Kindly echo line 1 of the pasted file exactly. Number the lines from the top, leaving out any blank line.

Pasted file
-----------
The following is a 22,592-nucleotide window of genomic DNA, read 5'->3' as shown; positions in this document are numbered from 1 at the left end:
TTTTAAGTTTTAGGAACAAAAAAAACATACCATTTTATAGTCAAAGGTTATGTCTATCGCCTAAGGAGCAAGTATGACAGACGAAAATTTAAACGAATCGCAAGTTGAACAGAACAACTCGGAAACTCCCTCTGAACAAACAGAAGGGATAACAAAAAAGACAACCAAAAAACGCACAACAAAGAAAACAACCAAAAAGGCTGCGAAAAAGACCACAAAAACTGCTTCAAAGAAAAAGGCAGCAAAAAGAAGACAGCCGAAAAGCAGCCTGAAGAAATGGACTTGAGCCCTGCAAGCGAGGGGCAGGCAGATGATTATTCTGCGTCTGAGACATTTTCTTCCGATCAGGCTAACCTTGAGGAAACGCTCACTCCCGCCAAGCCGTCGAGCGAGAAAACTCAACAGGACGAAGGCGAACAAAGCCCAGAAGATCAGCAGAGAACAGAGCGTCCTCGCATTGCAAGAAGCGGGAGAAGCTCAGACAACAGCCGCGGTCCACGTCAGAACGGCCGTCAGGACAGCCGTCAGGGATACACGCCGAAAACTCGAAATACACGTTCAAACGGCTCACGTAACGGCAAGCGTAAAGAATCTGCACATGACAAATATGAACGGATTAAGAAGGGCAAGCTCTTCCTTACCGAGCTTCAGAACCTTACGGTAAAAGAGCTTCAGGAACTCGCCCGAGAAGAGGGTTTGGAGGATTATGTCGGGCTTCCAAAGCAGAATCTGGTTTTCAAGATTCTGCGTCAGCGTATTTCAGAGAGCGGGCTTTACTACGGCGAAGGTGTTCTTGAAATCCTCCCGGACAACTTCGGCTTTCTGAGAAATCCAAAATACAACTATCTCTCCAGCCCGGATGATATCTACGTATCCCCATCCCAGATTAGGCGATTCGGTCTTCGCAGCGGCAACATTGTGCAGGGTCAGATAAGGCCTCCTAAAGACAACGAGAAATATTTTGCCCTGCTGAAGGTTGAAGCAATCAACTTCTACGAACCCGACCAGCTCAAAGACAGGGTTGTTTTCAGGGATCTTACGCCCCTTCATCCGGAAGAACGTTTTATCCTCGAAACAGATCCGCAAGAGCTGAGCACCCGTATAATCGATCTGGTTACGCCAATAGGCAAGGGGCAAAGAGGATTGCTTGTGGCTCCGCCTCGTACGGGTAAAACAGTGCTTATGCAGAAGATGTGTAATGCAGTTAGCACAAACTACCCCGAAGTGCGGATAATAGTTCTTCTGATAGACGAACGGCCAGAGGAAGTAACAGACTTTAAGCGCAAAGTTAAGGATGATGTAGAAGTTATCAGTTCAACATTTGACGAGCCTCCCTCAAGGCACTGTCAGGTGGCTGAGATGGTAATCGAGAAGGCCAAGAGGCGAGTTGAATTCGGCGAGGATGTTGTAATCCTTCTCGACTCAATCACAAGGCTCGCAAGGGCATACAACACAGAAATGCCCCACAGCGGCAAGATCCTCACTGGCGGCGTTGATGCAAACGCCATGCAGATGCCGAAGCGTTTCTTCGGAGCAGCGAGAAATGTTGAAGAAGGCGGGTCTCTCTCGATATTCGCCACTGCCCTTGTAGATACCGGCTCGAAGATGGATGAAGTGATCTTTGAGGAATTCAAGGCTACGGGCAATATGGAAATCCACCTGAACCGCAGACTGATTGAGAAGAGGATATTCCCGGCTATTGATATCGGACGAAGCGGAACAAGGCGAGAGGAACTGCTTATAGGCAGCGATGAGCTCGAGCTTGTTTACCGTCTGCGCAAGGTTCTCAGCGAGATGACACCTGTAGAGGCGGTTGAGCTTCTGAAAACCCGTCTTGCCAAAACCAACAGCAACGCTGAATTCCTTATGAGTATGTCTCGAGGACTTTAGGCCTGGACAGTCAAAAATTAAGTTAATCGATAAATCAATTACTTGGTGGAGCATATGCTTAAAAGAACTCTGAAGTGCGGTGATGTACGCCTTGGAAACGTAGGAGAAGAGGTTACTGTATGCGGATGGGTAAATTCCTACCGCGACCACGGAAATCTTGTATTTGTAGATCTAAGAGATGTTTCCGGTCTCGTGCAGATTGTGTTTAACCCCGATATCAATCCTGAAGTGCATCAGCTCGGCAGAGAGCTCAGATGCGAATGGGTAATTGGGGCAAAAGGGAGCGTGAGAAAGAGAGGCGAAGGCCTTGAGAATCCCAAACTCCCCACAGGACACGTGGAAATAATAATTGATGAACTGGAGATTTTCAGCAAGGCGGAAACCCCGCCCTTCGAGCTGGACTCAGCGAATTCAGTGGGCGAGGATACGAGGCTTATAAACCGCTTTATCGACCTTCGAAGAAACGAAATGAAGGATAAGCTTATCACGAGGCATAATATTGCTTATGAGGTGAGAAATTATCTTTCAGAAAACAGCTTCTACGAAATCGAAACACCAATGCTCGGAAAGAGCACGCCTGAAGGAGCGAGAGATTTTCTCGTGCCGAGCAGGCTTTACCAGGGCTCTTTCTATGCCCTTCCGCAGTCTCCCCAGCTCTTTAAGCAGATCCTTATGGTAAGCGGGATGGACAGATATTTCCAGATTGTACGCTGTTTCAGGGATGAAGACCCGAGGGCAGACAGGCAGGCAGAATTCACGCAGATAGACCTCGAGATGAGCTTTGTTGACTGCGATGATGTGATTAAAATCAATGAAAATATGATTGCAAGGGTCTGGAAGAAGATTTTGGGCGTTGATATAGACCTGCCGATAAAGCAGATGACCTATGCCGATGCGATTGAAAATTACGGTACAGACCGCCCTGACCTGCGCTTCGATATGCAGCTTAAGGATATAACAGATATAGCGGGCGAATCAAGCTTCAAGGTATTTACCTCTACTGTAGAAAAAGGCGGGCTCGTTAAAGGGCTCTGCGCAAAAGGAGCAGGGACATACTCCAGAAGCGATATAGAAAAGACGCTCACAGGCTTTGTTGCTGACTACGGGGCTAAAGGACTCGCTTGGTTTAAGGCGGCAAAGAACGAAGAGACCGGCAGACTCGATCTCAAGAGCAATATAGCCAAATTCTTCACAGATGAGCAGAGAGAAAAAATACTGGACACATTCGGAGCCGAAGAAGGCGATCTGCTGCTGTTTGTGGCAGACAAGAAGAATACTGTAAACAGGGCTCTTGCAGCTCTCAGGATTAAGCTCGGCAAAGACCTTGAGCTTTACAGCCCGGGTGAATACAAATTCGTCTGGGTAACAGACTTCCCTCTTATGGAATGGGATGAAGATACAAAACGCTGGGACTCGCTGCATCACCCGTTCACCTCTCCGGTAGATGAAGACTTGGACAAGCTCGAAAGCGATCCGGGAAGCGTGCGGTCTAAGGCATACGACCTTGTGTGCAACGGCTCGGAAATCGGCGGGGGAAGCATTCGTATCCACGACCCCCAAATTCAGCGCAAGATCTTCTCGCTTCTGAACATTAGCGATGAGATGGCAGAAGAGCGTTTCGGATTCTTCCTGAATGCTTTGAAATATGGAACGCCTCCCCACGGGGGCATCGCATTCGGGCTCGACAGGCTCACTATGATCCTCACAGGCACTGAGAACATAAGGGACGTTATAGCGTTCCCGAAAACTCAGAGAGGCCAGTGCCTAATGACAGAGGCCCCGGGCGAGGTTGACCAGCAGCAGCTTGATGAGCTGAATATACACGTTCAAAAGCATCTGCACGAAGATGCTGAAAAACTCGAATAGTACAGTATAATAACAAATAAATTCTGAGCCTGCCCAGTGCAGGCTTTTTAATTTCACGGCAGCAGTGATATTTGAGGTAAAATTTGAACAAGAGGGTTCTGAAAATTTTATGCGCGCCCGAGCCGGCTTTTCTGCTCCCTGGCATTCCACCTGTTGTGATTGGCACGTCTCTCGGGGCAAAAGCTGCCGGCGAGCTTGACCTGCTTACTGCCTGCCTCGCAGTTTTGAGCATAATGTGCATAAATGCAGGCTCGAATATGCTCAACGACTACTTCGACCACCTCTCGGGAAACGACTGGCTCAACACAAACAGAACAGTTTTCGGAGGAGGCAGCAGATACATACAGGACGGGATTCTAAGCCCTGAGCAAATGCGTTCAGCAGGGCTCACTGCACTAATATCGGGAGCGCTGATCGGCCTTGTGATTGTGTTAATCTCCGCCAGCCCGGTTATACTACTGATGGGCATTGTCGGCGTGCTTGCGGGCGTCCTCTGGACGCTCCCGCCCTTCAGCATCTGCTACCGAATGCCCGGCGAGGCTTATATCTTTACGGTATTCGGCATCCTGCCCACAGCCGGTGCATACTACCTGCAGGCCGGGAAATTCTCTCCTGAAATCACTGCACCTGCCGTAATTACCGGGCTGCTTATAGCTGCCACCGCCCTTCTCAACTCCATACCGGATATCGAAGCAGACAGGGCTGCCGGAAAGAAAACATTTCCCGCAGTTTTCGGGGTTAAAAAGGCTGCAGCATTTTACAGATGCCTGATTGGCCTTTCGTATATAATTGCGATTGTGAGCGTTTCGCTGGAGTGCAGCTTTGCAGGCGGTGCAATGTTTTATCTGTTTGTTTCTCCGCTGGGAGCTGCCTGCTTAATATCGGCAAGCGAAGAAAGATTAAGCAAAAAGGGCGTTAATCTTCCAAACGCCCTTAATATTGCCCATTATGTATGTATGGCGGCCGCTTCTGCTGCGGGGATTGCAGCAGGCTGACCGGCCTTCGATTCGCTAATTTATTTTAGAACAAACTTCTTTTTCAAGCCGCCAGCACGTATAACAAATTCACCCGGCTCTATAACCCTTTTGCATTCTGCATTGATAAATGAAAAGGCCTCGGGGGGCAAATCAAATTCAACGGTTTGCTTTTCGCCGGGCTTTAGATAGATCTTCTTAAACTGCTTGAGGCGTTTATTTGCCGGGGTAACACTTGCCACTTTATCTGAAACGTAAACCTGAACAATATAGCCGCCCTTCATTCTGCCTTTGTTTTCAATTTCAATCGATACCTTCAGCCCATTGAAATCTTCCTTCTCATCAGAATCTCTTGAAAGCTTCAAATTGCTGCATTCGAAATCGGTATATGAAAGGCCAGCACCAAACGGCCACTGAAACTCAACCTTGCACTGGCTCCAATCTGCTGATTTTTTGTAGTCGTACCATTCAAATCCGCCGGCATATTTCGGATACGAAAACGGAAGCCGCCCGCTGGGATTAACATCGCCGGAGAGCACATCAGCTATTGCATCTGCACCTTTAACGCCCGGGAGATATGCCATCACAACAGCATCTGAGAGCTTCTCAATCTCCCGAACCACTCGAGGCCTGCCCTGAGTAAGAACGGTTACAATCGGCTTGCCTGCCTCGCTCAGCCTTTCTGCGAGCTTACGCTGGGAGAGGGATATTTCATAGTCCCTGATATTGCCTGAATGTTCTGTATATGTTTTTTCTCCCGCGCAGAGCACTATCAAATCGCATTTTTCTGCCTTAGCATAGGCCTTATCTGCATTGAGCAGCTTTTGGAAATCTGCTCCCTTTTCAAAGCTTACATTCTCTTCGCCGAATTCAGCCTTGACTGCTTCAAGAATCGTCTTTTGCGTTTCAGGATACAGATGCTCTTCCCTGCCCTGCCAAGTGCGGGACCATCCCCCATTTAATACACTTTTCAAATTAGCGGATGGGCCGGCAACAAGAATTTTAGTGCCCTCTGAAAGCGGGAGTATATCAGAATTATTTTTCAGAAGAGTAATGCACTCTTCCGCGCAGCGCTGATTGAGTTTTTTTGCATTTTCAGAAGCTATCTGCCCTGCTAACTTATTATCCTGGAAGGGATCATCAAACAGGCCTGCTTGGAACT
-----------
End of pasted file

The following is a 22,592-nucleotide window of genomic DNA, read 5'->3' as shown; positions in this document are numbered from 1 at the left end: